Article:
Gynecologic oncologists raise awareness
Ovarian cancer symptoms are subtle, but not silent
September 22, 2014 | Jacksonville, FL
The teal bracelets Elizabeth Furdell and her book club members wear are reminders of her fight against ovarian cancer and to help spread awareness of the disease.
Though Furdell’s mom passed way from ovarian cancer at age 79, she didn’t think she had cancer when she started having problems last year.
“You think you might be putting on a few pounds. You don’t immediately think I have this terrible tumor,” said Furdell, a retired professor from the University of North Florida, who lives near Mandarin in Jacksonville. “There is no lump like there is with breast cancer.”
But a CT scan and CA-125 blood test last year confirmed Furdell, like her mom, had ovarian cancer. While people who have a family history of ovarian and/or breast cancer are more at risk, only 10 to 15 percent of cases are because of hereditary reasons. Ovarian cancer can impact women at any age though cancer rates are higher in women ages 55 to 64.
Some risk factors besides family history include having never given birth; starting menstruation at an early age; having a child after 30; experiencing menopause after 50; never using oral contraceptives; and having had endometriosis or cancers such as breast, uterine, cervical and colon. Often times, patients dismiss ovarian cancer symptoms such as abnormal bleeding, bloating, abdominal pain, cramping, nausea and change in bowel habits.
“Ovarian cancer is not silent. It’s is very subtle,” said Jenny M. Whitworth, MD, gynecologic oncologist with Southeast Gynecologic Oncology Associates, which is affiliated with Baptist Health. For Gynecologic Cancer Awareness month, she and fellow gynecologic oncologists, Stephen L. Buckley, MD and Paul W. Nowicki, MD, are raising awareness.
“If you are having new symptoms, see your doctor even if it’s vague. It doesn’t hurt to get evaluated. Don’t ignore your body,” Dr. Whitworth said.
Dr. Buckley, who is treating Furdell, said that unfortunately about 85 percent of the time ovarian cancer is not diagnosed until it is advanced and spread beyond the ovary.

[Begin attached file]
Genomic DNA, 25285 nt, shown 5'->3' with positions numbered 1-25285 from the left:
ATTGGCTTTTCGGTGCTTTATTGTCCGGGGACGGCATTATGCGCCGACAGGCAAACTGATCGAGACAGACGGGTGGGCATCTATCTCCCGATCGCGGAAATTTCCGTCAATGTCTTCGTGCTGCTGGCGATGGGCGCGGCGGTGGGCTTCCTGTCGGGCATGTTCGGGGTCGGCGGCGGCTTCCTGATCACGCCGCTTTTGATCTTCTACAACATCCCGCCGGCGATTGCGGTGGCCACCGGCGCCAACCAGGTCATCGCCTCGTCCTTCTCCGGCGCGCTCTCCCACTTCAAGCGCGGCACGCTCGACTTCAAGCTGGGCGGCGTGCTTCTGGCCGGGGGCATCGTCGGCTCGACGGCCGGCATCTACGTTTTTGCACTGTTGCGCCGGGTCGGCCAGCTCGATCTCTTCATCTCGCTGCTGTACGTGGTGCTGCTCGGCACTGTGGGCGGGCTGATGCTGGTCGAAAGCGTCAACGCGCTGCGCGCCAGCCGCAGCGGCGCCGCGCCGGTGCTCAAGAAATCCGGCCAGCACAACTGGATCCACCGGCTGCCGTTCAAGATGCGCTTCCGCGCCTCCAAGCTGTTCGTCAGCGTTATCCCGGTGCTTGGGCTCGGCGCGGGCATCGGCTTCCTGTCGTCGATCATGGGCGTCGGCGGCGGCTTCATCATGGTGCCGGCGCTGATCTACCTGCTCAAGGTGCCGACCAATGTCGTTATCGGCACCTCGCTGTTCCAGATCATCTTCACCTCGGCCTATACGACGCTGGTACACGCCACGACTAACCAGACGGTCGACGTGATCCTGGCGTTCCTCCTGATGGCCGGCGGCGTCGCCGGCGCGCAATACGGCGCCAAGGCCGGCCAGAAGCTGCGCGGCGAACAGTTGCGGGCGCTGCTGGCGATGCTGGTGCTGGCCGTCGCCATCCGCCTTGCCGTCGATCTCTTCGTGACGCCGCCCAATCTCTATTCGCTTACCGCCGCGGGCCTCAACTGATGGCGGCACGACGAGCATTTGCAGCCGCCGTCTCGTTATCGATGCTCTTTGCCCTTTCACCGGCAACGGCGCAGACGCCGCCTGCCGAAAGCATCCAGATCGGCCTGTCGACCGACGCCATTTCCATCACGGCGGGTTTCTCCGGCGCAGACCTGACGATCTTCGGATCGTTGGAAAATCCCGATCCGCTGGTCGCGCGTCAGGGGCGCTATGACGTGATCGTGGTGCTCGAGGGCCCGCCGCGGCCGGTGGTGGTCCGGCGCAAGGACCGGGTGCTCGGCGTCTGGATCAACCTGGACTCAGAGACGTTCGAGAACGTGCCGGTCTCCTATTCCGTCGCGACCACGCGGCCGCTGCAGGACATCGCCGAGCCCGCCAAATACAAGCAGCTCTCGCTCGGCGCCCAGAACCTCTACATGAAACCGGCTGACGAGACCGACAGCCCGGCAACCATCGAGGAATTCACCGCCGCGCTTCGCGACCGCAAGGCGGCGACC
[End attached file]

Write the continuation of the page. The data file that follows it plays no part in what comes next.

“The biggest thing is self awareness,” Dr. Buckley said. “If you are having unexplained symptoms, see your gynecologist and push for a pelvic exam and potentially an ultrasound.”
Dr. Nowicki also said that ovarian cancer comes in a number of varieties and newly-diagnosed patients should find out what type they have. “Not all have the same prognosis and not all are treated the same way,” Dr. Nowicki said.
Furdell is glad she sought help with her symptoms. Dr. Buckley removed her reproductive organs, including both ovaries and the fallopian tubes, in addition to the uterus and omentum, which covers the intestines. She underwent chemotherapy and in December scans showed her cancer was gone. She continues on a maintenance medication.
“I feel really good. I’m researching and writing and living a pretty normal life,” said Furdell, who taught and writes about British history. “Dr. Buckley has a wonderful bedside manner. The first thing he said was, ‘We have a plan and we are going to deal with this cancer.’”
Buckley added, “Ovarian cancer is a difficult disease, but we are making strides and people are living longer and it’s become more of a chronic disease.”
Stephanie Cook, 35, of Kings Bay, Ga., was diagnosed with ovarian cancer in February after a trip to the emergency room. While it is not the norm to be diagnosed so young, she is an example of how the disease can impact anyone. Dr. Whitworth performed a hysterectomy and Cook is finishing up chemotherapy since the cancer spread to the outside of her bladder.
“Thank goodness she is as good as she is,” Cook said about Dr. Whitworth. “She is very vigilant. I cried when I found out and she hugged me and told me it was going to be OK.”
Cook, who provides day care in her home and raises her three children and her boyfriend’s three children, said strength in God and support of family and friends keep her positive.
“I had a few moments where I had a pity party and said ‘Why me,’ but then you let go and say, ‘I’m going to get through it,’” Cook said. “If you stay positive, it makes such a huge difference.”
For more information visit Southeast Gynecologic Oncology Associates